'Should I invest in silver?'

By Walter Updegrave, senior editor


(Money Magazine) -- Is investing in silver a smart thing to do now? -- Mary, Holland, Michigan

Hi ho, Silver! Away! With the price of silver galloping along in recent months, the Lone Ranger with his silver bullets would be one rich dude today.

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And that's despite a big slide in the price of silver in the past few days. Since August of last year when sterling really began to take off, the value of the iShares Silver Trust ETF has soared some 125%, with much of that increase coming in the past three months.

The iShares Gold Trust ETF, by contrast, has gained "just" 30% since last August.

What's been driving this frenetic rise? Precious metals traditionally do well in times of great turmoil. And there's no shortage of that today: witness the ongoing political upheaval in Libya, Syria and elsewhere around the Middle East.

And even though there's no clear evidence that inflation is ready to spike, the seeming inability of the federal government to get control of spending and deal with looming budget deficits creates a demand on the part of some investors for traditional inflation hedges like gold and silver.

That said, I also think a lot of silver's recent gains are the result of a self-reinforcing feedback loop. Silver prices climb, the rise gets talked up in the financial press, which attracts more investors, which pushes up the price yet more and starts the process all over.

Some people might call this a bubble in the making. So given all this, should you consider investing in sterling?

The trouble with estimating the future potential of silver and other precious metals is that there's no fundamental gauge for determining value. Precious metals generate no earnings. The value of silver as an investment is pretty much what someone's willing to pay you for it.

That's true for a stock too, except that, with stocks you can look at the profit potential of a company and then decide whether the stock price you're paying is realistic based on potential future cash flows.

It's possible that silver's ascent could continue if investors remain spooked about the future value of the dollar, inflation and political instability.

The death of Osama bin Laden at the hands of the U.S. military throws another wild card into the mix. Does it alleviate geopolitical risk, thus dampening demand for silver? Or create more fear over Al Qaeda's next move?

Truth is, no one really knows whether silver is going to continue its stunning rise, and whether the recent 10%-plus selloff will keep going.

But any reasonable person should be wary about any investment that's up so much.

History shows that bad things can happen after such meteoric rises. Think dot-com stocks and Internet mutual funds in 2000 and house prices after hitting their peak in 2006.

And even silver has gone through these boom and busts. After doubling in price from $9 an ounce in early 2006 to nearly $21 in March 2008, silver fell back to just over $9 in October, 2008, a decline of 57% over the course of seven months.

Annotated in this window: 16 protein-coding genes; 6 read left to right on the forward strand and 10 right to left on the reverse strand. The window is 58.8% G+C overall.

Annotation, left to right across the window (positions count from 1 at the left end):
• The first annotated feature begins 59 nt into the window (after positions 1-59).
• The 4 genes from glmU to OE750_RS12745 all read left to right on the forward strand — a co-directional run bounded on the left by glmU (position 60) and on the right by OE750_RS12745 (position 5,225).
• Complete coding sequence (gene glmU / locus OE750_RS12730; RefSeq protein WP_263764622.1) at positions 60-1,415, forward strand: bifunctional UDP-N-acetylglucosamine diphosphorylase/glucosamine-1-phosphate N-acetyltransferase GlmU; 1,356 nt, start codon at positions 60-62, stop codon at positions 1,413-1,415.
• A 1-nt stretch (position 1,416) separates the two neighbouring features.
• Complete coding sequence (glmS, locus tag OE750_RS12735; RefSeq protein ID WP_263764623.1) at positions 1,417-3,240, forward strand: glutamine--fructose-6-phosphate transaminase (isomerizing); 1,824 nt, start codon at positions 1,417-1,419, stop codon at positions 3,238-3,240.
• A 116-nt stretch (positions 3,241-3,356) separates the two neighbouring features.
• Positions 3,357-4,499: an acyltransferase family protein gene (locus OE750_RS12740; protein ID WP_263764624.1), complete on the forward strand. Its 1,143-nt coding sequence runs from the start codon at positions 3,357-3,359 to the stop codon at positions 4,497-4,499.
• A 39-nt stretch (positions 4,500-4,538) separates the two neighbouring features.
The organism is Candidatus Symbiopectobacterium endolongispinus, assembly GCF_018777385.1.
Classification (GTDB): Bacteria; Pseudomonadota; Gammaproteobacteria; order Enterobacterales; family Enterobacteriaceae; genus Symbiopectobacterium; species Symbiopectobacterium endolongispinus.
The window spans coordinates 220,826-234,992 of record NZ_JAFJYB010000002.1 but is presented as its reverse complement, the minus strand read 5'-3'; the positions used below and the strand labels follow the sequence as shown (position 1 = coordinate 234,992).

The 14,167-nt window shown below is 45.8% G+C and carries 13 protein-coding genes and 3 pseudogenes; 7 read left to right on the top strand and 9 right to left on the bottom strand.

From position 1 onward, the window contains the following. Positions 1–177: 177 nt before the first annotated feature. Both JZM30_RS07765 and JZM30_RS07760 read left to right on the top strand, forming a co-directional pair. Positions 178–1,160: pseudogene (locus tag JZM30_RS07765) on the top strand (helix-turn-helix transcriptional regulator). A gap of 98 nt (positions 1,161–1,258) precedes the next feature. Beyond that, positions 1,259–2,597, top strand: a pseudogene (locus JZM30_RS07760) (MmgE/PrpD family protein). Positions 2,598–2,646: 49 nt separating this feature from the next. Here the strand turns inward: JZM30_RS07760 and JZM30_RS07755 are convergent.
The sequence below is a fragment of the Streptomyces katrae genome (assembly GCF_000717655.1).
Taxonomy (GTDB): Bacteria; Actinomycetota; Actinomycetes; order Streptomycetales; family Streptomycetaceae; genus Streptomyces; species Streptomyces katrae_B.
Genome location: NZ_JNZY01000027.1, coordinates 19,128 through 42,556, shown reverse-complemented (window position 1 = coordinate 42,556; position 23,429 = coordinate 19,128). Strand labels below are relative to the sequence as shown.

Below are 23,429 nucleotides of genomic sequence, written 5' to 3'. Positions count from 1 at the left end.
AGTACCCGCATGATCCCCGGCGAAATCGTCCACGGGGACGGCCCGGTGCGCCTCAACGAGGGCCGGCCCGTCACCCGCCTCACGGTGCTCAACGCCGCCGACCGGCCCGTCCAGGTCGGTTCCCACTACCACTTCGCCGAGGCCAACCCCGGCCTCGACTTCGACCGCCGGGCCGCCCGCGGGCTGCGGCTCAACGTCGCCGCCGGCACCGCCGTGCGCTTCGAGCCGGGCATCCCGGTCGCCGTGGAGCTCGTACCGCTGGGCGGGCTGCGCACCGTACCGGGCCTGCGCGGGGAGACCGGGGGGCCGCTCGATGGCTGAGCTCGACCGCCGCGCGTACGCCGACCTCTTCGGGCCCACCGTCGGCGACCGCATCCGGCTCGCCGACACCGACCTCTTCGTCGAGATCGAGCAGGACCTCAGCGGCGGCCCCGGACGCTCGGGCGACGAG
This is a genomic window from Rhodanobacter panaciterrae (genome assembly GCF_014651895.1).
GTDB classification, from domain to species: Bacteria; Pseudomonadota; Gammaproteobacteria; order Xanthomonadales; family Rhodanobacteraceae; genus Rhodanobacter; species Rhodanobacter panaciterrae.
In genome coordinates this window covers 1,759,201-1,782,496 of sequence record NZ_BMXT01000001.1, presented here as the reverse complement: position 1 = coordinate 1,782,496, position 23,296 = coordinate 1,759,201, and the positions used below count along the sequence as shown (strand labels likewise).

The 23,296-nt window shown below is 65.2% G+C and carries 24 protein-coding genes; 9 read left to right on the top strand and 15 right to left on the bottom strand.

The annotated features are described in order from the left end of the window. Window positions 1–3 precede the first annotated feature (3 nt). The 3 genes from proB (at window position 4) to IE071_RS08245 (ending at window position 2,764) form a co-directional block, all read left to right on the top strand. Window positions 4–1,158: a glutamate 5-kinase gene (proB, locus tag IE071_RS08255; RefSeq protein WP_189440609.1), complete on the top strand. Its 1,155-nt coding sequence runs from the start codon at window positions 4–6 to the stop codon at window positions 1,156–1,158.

Again, I don't know what comes next, but it's important to understand that the potential for a drop is there. To me, all this says that getting on board now is a risky proposition at best.

Even famed former hedge fund manager-commodity investor-motorcyclist Jim Rogers, who's owned silver for years, says he's not buying at current prices (although he's not predicting silver's downfall either).

Of course, if someone is truly convinced we're in a silver bubble and that a collapse is imminent, there's always the option of selling short -- that is, borrowing silver and selling it in hopes of making a profit by replacing the borrowed silver later at a cheaper price.

You could do that by shorting a silver ETF like the iShares Silver Trust or by buying ProShares UltraShort Silver ETF, which aims to deliver twice the opposite, or inverse, performance of silver on a daily basis.

But to my mind shorting is even more risky. With conventional shorting, the possibility of having to put up more money if silver climbs rather than falls heightens the potential for loss.

And the methodology short (and short leveraged) ETFs like ProShares UltraShort Silver use to calculate their gains can be so confusing that investors may not end up with the gains they expected even if they make the right market call.

If you're considering silver because it's the talk of the investing world, I'd urge you to think about whether you're really making an informed investment or just following the herd.

I suppose you could rationalize buying silver today as a way to diversify your portfolio and hedge against inflation. But, frankly, if that's your real goal, you can accomplish it more easily and effectively by adding some TIPS, REITS or a natural resources fund, all of which you can find on our MONEY 70 list of recommended funds.

Bottom line: I just can't get very excited about silver. If that means missing out on an investment that goes on to rack up even more spectacular returns, that's no biggie to me.

The key to successful investing is to build a diversified portfolio that can perform decently over time in a variety of market conditions, not try to guess whether a niche investment that's all the rage will continue to sizzle or fizzle. To top of page

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